INDIANAPOLIS – Blake Griffin is expected to miss four to six weeks with a broken shooting hand after punching a Los Angeles Clippers staff member during a road trip.
The star forward underwent a procedure and was treated by an orthopedic surgeon after returning early to Los Angeles from the five-game trip, the team said Tuesday. He has a spiral fracture of the fourth metacarpal in his right hand.
A person with knowledge of the incident said Griffin and equipment manager Matias Testi got into an argument during a dinner that escalated. The person spoke on the condition of anonymity because the Clippers had not confirmed those details publicly. Testi had multiple facial injuries.
About 90 minutes before Tuesday night’s game at Indiana, coach Doc Rivers said he had spoken with Griffin. Rivers made it clear he wasn’t happy with the situation.
“I’m not satisfied,” Rivers said. “I’m not satisfied with anything. I’m talking about a non-basketball issue right now, so I’m not satisfied with anything.”
While Rivers didn’t shed much light on what led to the initial argument last Saturday in Toronto, he did acknowledge punishment is likely. He did not elaborate on what it might be.
Instead, Rivers said, he will wait for the team, with help from league officials, to complete an investigation.
Testi and Griffin appear in many photographs that have been making the rounds on social media, and Rivers confirmed Griffin and the equipment manager had a friendly relationship. He also said he did not believe alcohol had anything to do with the incident.
“It happened, but it shouldn’t happen. They were good friends,” Rivers said. “It’s frustrating. You don’t want it to happen to anyone. You don’t want it to happen during the season. You don’t want it to happen after the season.”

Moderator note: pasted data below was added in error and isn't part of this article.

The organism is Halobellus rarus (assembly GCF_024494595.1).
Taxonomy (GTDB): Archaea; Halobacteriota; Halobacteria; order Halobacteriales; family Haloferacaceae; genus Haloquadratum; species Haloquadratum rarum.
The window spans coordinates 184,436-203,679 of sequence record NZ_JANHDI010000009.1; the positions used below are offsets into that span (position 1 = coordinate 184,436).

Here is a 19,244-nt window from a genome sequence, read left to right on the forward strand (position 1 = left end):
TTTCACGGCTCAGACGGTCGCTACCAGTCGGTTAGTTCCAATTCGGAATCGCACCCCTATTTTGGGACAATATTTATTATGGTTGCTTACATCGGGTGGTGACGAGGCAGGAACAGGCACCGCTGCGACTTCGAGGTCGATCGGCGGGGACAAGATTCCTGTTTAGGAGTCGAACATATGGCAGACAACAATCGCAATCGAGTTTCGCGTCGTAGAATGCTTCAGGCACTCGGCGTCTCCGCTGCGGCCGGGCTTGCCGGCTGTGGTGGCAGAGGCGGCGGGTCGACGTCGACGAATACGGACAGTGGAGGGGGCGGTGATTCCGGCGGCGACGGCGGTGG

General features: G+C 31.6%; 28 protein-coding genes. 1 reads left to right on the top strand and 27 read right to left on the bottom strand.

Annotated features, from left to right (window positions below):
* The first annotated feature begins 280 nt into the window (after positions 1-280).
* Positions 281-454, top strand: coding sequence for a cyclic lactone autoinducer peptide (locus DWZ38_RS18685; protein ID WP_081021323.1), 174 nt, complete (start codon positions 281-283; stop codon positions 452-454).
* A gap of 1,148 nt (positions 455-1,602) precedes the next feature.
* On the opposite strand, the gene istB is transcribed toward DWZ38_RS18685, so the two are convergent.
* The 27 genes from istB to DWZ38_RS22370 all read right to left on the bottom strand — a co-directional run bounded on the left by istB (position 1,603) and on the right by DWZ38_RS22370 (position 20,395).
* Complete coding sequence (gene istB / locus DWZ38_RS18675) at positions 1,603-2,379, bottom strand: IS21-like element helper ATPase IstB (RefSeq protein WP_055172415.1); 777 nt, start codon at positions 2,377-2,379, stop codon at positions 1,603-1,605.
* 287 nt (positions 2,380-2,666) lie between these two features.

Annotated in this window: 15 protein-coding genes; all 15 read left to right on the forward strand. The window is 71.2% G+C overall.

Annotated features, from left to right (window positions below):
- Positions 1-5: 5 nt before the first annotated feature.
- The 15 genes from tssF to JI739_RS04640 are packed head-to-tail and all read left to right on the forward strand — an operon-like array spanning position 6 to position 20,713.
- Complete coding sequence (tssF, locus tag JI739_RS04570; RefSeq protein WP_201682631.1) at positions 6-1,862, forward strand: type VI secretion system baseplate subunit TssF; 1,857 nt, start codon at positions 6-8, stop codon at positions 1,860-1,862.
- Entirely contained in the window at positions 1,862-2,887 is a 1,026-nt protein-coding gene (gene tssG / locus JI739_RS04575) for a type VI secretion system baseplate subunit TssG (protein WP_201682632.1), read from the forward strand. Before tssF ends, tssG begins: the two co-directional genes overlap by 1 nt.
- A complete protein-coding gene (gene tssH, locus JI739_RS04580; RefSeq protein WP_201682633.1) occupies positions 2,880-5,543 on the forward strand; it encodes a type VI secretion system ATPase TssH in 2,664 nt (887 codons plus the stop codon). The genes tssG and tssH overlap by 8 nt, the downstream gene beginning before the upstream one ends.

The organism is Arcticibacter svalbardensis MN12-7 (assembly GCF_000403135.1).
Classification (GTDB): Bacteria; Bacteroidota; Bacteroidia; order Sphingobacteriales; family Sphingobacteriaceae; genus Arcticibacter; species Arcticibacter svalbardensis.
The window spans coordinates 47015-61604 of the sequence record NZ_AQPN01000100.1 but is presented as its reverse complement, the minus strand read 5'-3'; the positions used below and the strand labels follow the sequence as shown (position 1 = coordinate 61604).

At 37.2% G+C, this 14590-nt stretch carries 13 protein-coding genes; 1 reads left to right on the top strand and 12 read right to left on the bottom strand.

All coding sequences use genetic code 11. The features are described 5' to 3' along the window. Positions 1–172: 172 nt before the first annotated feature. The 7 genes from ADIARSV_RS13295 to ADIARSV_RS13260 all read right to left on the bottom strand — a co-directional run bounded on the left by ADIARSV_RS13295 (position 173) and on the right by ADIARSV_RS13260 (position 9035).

Clippers players declined to comment when the locker room was open for pregame availability.
Team owner Steve Ballmer and Rivers, who is also president of basketball operations, issued a statement earlier Tuesday in which they said Griffin threw a punch in Toronto.
“This conduct has no place in our organization and this incident does not represent who we are as a team,” Ballmer and Rivers said in the joint statement.
If the timetable for his return is correct, Griffin would miss the All-Star game Feb. 14 in Toronto, where he could have been picked as a reserve.
But Rivers believes it will take Griffin even longer to make it back.
“I always say four to six weeks with a broken hand is unrealistic, that’s just my opinion,” he said. “We have to fight through it because we are in a tough conference.”
Griffin was nearing a return from another injury. He has been out since Dec. 26 with a partially torn left quadriceps tendon.
The Clippers are 11-3 in Griffin’s absence and in second place with a 28-16 record in the Pacific Division.
Last fall, Griffin was involved in a fight in a Las Vegas nightclub. A man accused him of taking his cellphone and grabbing him after the man photographed Clippers players inside the club. The misdemeanor battery case later was dropped after prosecutors said there was insufficient evidence.
Rivers said he spoke with Griffin about that incident at the time, too, and that Griffin and his teammates will now have to learn a tough lesson the hard way.
“It’s our job sometimes (as coaches) to teach life lessons,” Rivers said. “Having said that, you have to learn from it – not only him but us, too.”
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